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HHS has released federal data on cancer incidence rates for 1999.
The Department of Health and Human Services has released federal data on cancer incidence rates for 1999. This is the first time these statistics have been broken down by state.
"With this new data, we can better identify, understand and address differences in cancer rates across the country," HHS Secretary Tommy Thompson said. "The state and regional data will prove invaluable to public health officials as they plan and evaluate cancer control programs and conduct research."
The report, "U.S. Cancer Statistics: 1999 Incidence," was produced jointly by the Centers for Disease Control and Prevention and the National Cancer Institute in collaboration with the North American Association of Central Cancer Registries, and was compiled from cancer registries that have met criteria and standards of accuracy, completeness and timeliness.
On the national level, the study found that:
•Â The leading cancer in men, regardless of race, is prostate cancer, followed by lung/bronchus and colon/rectal cancers. Prostate cancer rates are 1.5 times higher in black men than white men.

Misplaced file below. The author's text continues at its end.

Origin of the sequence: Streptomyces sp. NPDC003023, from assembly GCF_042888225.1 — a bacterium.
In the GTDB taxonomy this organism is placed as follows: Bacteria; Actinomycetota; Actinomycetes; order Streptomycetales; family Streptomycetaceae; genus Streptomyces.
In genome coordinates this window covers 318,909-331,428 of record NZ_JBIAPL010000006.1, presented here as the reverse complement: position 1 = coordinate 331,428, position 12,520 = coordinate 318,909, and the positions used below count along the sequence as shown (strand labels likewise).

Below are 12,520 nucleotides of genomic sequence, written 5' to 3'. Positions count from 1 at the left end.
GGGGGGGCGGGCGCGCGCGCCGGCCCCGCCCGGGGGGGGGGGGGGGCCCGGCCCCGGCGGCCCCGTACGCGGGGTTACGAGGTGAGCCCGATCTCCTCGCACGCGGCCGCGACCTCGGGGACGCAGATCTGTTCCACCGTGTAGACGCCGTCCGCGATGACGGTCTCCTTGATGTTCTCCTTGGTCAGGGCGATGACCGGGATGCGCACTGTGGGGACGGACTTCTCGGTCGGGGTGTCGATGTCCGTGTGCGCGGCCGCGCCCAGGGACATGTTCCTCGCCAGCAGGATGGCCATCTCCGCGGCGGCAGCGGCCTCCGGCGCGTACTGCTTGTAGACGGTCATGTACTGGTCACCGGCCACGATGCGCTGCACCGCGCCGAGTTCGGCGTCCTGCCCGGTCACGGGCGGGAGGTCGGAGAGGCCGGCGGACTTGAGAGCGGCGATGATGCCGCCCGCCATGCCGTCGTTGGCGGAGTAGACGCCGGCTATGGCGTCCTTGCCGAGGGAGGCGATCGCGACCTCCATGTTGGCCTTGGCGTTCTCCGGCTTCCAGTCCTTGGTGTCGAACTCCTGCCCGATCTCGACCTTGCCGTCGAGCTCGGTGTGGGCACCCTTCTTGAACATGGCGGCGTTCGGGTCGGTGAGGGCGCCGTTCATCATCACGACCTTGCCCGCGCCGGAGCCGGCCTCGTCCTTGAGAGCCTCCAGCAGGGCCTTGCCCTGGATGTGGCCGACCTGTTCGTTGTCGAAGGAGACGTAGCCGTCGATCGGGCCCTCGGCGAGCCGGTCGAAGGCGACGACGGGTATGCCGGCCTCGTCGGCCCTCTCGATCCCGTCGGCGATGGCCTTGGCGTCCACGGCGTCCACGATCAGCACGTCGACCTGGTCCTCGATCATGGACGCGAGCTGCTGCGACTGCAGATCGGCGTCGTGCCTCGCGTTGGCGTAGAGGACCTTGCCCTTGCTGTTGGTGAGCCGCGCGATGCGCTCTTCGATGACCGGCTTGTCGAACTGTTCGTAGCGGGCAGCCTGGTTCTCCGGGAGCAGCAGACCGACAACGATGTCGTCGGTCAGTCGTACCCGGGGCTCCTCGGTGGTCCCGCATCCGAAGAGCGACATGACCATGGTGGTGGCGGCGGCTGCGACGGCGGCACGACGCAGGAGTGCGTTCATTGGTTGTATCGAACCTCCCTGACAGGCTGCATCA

•Â The leading cancer in women, regardless of race, is breast cancer, followed by lung/bronchus and colon/rectal cancers in white women, and colon/rectal and lung/bronchus cancers in black women. Breast cancer rates are about 20% higher in white women than in black women.
•Â Melanomas of the skin and cancer of the testis are among the top 15 cancers for white men, but not black men.
•Â Melanomas of the skin and cancer of the brain/other nervous systems are among the top 15 cancers for white women, but not black women.
•Â Multiple myeloma (cancer that arises in plasma cells) and cancer of the stomach are among the top 15 cancers for black women, but not white women.
•Â Multiple myeloma and cancer of the liver are among the top 15 cancers for black men, but not white men.
The report also shows geographic variations in the occurrence of cancer in the United States. It does not include information about cancer deaths.
The full report is available through the CDC's Web site at www.cdc.gov/cancer/npcr/uscs. PR